The question says,

Find all splutions of the following equations, expressing your answers in Cartesian form (i.e as z=x+iy)

(a)

Do i simple open it out and simplify?.. is there anything else that needs to be done?

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- January 19th 2008, 06:37 AMbrd_7Complex Numbers :D
The question says,

Find all splutions of the following equations, expressing your answers in Cartesian form (i.e as z=x+iy)

(a)

Do i simple open it out and simplify?.. is there anything else that needs to be done? - January 19th 2008, 06:51 AMPlato
Find the four fourth roots of .

- January 19th 2008, 07:15 AMbrd_7
Oh ok, And how do i go about starting that?

- January 19th 2008, 08:09 AMtopsquark
- January 19th 2008, 12:24 PMbrd_7

Represent in the form

I got

Let

Then

So

And then-

z^4 = 2.{cos[(1/3 + 2n)pi] + isin[(1/3 + 2n)pi]}. And so

z = 2^[1/4]{cos[(1/12 + n/2)pi] + isin[(1/12 + n/2)pi]].

Is this all right?.. What do i do now?.. How do i change it back to x +iy? - January 19th 2008, 12:40 PMPlato
Yes it is correct if this is what you mean.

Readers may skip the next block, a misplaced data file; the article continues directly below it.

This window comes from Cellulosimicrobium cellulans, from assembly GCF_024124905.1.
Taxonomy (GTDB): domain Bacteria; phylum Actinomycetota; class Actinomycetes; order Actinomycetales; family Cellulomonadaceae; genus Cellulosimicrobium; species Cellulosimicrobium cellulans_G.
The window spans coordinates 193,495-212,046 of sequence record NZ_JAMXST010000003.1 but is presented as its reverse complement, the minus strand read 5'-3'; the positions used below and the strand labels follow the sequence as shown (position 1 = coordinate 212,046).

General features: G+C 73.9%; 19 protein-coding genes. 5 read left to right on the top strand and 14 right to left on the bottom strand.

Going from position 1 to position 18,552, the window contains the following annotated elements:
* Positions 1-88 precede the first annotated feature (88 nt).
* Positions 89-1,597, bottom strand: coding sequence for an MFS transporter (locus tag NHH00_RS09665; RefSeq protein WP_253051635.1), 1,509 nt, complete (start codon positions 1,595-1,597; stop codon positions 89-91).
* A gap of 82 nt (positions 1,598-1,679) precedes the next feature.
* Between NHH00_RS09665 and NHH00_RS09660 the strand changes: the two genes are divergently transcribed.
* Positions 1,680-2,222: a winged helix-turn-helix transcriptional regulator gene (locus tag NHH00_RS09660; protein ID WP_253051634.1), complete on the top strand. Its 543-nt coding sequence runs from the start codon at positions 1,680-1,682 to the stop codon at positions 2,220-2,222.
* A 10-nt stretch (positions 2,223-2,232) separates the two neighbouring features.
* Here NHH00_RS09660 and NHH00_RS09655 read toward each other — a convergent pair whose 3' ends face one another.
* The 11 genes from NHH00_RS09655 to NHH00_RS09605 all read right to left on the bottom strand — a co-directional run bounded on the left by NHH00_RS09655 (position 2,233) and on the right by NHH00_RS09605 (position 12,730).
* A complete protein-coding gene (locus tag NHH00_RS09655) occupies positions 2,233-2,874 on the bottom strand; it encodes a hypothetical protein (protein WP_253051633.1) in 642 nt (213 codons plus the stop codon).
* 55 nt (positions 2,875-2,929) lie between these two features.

- January 19th 2008, 02:04 PMbrd_7
and so how do i show it in terms of x+iy?

Thanks for all your help btw

Also, how do i begin this question -

- January 19th 2008, 04:04 PMThePerfectHacker
The first step is to find,

Which is,

Which is,

- January 19th 2008, 04:46 PMtopsquark
- January 19th 2008, 06:50 PMmr fantastic
- January 19th 2008, 07:11 PMtopsquark
- January 19th 2008, 07:35 PMThePerfectHacker
I remember when I first learned de Moivre's theorem I did not like solving the equation because of the setting up that is involved. But here is my perferred method which turns this problem into an automatic problem.

- January 20th 2008, 03:25 AMbrd_7
The two roots that i gained were